Charleston native teaching likely Dalai Lama successor
By SAVANNA MAUE
SEMO News Service
Even after living out of the United States for half of her life, Mary Catherine Frazier can't escape her Southern roots.
She has spent decades devoted to volunteer work, teaching English, publishing books, consulting with international schools on six of the seven continents and even teaching a world religious leader. Her knowledge of teaching English and understanding the way a language is taught and processed has lead her to write two books about it.
However, when talking about her hometown of Charleston, Missouri, the born-and-bred country girl makes a brief appearance.
"I was born and raised right here in the Bootheel," Frazier said. "At the confluence. I grew up right on that river. I learned to water ski on the banks of the Ohio and the Mississippi."
After leaving Missouri, Frazier and her husband, Richard, biked around Europe and worked for the Peace Corps in Sierra Leone, West Africa. Frazier studied for her master's degree in Spain, co-authored an English language series for primary students in Singapore, traveled back to Missouri with her family for her doctoral degree, and now is living in New Delhi, teaching at the American Embassy School.
"I guess I am kind of hard to keep up with," Frazier said with a grin. "My husband and my journeys started off very early, with everybody knowing we were going to be a little different than the local people -- in terms of wanting to have adventure."
The Fraziers raised their two children as "third-culture kids," meaning they are American passport holders, but did not live in the U.S. the majority of their time growing up.
"Once our kids were grown and had their jobs, we started wondering, 'Well, what are mom and dad going to do?' We always really wanted to live overseas again, so we got leaves from our jobs to go over and work in India at the American Embassy School," she said.
It was while working there that Frazier received the greatest shock of her life: being asked to teach English to the successor to the Dalai Lama, Ogyen Trinley Dorje.
"It's so profoundly humbling," Frazier said. "[By that time I had my] career in publishing, consulting, as an author, and all that was great, but who would have ever thought that I would be asked to teach His Holiness, the Karmapa?
"And that was something that never was in the game plan for me in my life. I mean, it's just too unbelievable. You know it's like --" Frazier paused. "I don't even know what it's like. It's so big, and it's so special and it's so extraordinary."
Ogyen Trinley Dorje was deemed the 17th reincarnation of the Karmapa -- one of the most revered figures in Tibetan Buddhism -- when he was 7 years old.
Frazier explained that in the Buddhist culture, there is the Dalai Lama, who has served as the political and spiritual leader of Tibet since 1642, and then there is the Karmapa.
"[With] the Dalai Lama, there are no successors within that branch. They're like family names -- the Karmapa is like a group, the Lamas are like a group ... because there's even been a debate ... [that future successors] will not be called Dalai Lama, they will just be called the Karmapa, His Holiness, but you have to go through all these series of happenings in order to qualify for you to get that title. Well, the Dalai Lama has supported the man I teach to be his successor," Frazier explained.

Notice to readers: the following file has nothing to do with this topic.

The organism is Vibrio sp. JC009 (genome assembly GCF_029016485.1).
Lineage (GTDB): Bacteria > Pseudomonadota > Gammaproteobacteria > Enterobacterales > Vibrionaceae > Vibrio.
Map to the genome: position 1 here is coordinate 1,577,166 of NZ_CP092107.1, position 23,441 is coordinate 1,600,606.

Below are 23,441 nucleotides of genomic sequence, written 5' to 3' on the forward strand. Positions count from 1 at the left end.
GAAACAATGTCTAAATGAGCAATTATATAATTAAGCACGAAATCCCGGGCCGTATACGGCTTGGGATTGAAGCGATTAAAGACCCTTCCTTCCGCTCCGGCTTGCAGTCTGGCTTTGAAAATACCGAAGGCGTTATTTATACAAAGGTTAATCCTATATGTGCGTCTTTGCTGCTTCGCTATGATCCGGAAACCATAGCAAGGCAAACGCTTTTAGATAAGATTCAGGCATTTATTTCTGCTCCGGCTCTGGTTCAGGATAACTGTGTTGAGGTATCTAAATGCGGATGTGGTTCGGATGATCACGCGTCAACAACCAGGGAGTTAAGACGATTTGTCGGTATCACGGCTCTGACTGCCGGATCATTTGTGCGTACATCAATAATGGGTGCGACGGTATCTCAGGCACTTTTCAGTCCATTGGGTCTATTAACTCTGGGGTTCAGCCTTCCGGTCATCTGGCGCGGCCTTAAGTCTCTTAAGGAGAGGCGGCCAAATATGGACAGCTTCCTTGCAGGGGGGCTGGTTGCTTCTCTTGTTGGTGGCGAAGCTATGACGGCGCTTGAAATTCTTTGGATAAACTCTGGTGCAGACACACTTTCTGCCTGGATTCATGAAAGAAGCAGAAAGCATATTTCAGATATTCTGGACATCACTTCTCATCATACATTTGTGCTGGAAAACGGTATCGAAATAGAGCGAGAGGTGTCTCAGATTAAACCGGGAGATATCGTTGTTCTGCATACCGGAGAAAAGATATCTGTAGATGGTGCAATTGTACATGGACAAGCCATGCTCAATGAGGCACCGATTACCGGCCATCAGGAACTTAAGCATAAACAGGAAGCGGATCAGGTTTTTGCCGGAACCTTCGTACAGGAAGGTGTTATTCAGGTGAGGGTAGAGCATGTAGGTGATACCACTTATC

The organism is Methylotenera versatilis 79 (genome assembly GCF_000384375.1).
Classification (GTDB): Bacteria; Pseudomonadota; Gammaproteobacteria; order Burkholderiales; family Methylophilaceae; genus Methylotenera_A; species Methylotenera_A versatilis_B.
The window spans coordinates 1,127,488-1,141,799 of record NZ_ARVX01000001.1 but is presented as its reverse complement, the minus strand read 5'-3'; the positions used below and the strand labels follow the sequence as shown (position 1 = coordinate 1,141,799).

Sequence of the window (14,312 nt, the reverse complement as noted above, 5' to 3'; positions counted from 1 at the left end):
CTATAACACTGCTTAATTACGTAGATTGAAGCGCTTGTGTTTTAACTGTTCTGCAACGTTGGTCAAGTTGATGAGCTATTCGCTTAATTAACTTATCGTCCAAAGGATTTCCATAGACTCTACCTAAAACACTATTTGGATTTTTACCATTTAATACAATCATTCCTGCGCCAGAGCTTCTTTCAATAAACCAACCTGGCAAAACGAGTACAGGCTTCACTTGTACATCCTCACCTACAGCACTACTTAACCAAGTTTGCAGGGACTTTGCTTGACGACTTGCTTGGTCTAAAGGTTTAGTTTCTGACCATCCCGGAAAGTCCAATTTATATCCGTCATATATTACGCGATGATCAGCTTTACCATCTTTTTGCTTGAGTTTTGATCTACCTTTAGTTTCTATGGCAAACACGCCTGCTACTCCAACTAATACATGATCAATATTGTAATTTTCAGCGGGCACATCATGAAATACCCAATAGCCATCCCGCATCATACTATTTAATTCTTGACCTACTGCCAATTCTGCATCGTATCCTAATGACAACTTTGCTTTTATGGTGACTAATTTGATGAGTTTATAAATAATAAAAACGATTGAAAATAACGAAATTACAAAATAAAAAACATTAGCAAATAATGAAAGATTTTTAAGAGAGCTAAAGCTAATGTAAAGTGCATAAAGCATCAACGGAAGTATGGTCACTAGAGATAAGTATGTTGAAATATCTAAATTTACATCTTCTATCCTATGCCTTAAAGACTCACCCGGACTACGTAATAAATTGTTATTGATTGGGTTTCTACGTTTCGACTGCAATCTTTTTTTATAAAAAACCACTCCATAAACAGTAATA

Their lessons began two years ago, with one-on-one instruction, and eventually moving the Karmapa's education to Frazier's ninth-grade English class.
When asked if Frazier taught the Karmapa differently than any other student, she paused and answered, "Yes and no."
"'No' in the sense that I have so many degrees now in how to teach language, I was very confident ... in the theory of what I needed to do. I knew how to do it, I knew my goal was communicative," she said. "I did not need to teach him to become an academic, where he could study at university and have enough English for that -- that was never my goal. I just needed him to be able to get out into a public audience and say something in English."
Frazier said when she first suggested the idea of moving the Karmapa's classes, she was met with some resistance, some even calling her idea crazy, but she knew it was going to work.
"I said, 'Let's just put him in with the Germans and the Hebrews and the Arabic speakers and Korean and Japanese and we'll just put him in my class. ... I wanted him to be immersed in the English setting, where he would be forced to have to speak," Frazier said.
This continued as the Karmapa's schedule allowed, and in the past year he spoke English publicly for the first time at the American Embassy School in New Delhi.
"I started crying, I was so moved," Frazier said. "I couldn't believe this had happened and then I couldn't believe I was sitting in this public audience and he was speaking English."
Frazier said teaching the Karmapa was unlike anything before. She said he learned so quickly and made a lot of progress in a short amount of time, because of his motivation and his insatiable eagerness to learn.
"He speaks three or four languages now; Korean, I think Japanese, and Tibetan, and Hindi, and Urdu and Chinese, so he had adopted a lot of those languages and his English is coming along," Frazier said.
With time, the Fraziers have gotten to know the Karmapa, and even invited him to have dinner in their home. Many may think it would be surreal to share a meal with a world religious leader, but Frazier just referred back to her Southern roots.
"My mama always said, 'We have a tradition down where I'm from, that once you get into somebody's kitchen and sit at their kitchen table with them, you're family.' So after we had finished eating I just looked at him and said, 'You're family now."